The event was held to honor the achievements of the ‘pandemic cohort’ of pre-health students—which include a 72% admission rate to graduate programs—and inspire future applicants.
Top image, from left: MD candidate Nicole Pelletier ’19, Director of Pre-health Advising Kat Wang, MD candidate Vanessa Lopez ’19
On Friday, April 29, an enthusiastic group of students, recent alumni, mentors and friends gathered on the Hameetman Career Center patio to celebrate the accomplishments of Oxy’s pre-health program participants. Attendees included those who are entering or have graduated from pre-health MD or Ph.D. programs as well as aspiring undergraduates.
Oxy’s Office of Pre-Health Advising (OPHA) supports students and alumni interested in pursuing careers in medicine, allied health and the biotech industry. It provides guidance and highlights opportunities as students select academic courses and engage in co-curricular activities such as research, volunteering and clinical patient interactions.
The dinner event included a traditional pinning ceremony for 12 graduating seniors and alumni who have been admitted to medical school and health profession programs. Many of the honorees received multiple offers from top-ranking medical schools such as University of California, San Francisco, UC San Diego, Duke University, Keck School of Medicine of USC and the University of Hawaii.
In addition to future physicians, these Oxy graduates are going on to become veterinarians, physical therapists, nurses, physician assistants and optometrists. Those pursuing allied health fields have been accepted to competitive programs such as UC Berkeley, UC Davis and Washington University in St. Louis.
Students and recent alumni at the event represented the cohort that was most impacted by the global coronavirus pandemic, which canceled not only in-person learning opportunities but also in-person clinical shadowing opportunities, said Director of Pre-health Advising Kat Wang.
“However, these students demonstrated courage, strength and resilience, and many of them adapted to the challenge and become COVID-19 test-takers, contact tracers, or mental health counselors to combat the pandemic in their communities,” she said.
The hard work of this cohort is evident, as the admission rate for Oxy’s medical school applicants for 2022 programs is an impressive 72% (vs. the national rate of 41%), and 28% of accepted students received full scholarships.
Dr. Mia Mattioli of Huntington Hospital, who led the virtual Huntington Hospital-Oxy Preceptorship program for Oxy students during the pandemic, spoke at the event. Her pre-med crash course helped students gain valuable insights into medicine by interacting with medical students, residents and attendings. Mattioli gave three pieces of advice to the future healthcare providers/physicians, whom she called future colleagues. Don’t be afraid to make mistakes, she said, and take feedback graciously. Second, embrace teamwork and keep an open mind, recognizing that everyone is needed to take care of the patient. Finally, surround yourself with people and experiences that will remind you why you chose this career.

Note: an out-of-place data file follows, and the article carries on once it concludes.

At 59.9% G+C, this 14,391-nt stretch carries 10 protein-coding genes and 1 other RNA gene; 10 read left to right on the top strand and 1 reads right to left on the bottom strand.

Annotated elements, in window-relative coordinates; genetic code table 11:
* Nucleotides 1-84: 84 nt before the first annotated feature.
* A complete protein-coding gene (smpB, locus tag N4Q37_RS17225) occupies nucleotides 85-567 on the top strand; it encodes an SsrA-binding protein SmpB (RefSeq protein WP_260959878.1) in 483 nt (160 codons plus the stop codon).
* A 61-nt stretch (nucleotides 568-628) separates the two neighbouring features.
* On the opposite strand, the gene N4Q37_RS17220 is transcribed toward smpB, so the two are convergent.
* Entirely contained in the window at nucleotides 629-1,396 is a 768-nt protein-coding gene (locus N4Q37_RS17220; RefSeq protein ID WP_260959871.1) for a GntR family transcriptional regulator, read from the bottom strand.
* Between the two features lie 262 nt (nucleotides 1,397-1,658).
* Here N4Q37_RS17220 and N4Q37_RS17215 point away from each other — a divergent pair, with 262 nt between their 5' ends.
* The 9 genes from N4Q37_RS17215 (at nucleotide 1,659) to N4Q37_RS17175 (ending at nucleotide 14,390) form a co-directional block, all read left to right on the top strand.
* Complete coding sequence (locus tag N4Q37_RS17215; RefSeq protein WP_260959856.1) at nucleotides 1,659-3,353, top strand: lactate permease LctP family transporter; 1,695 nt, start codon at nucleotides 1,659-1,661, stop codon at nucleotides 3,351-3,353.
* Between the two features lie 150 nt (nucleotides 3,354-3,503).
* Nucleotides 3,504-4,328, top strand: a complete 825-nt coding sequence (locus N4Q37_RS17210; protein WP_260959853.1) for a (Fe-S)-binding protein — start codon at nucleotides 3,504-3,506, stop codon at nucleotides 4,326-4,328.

Associate Dean for Student Academic Affairs Carolyn Brighouse emphasized Oxy’s pride in the diverse and talented students who are entering the healthcare workforce.
“They will be harvesting cutting-edge science and technology to treat their patients, they will be delivering patient-centered care with effective communication skills, and they will be advancing medicine and health sciences through evolving research,” she said. “Most importantly, they will be the agents of change in addressing healthcare challenges such as health disparity.”
Pre-Health Student Association President Sherin Aboobucker Sidiq ’22, a biochemistry major and pre-med student, also offered remarks at the event. She emphasized that no matter where Oxy students are on their pre-health journey, they are never alone.
“There is such an incredible community of people here who can support and guide you during your time at Oxy and beyond,” she said, speaking to her peers about the pre-health path.
“Throughout your college career, you balanced rigorous coursework, prepared for grueling standardized exams, conducted research, performed community service, played sports, and represented your community through leadership. But, what really sets the pre-health community at Oxy apart from other institutions is not only our door-holding culture and fondness for the color orange, but also our commitment to supporting and uplifting each other.”
Aboobucker Sidiq added that it was Oxy's tight-knit community that helped her and her peers weather the online learning during the pandemic.
“Even as our paths diverge,” she said, “I hope that the sense of community and belonging we have created can continue to thrive long into the future.”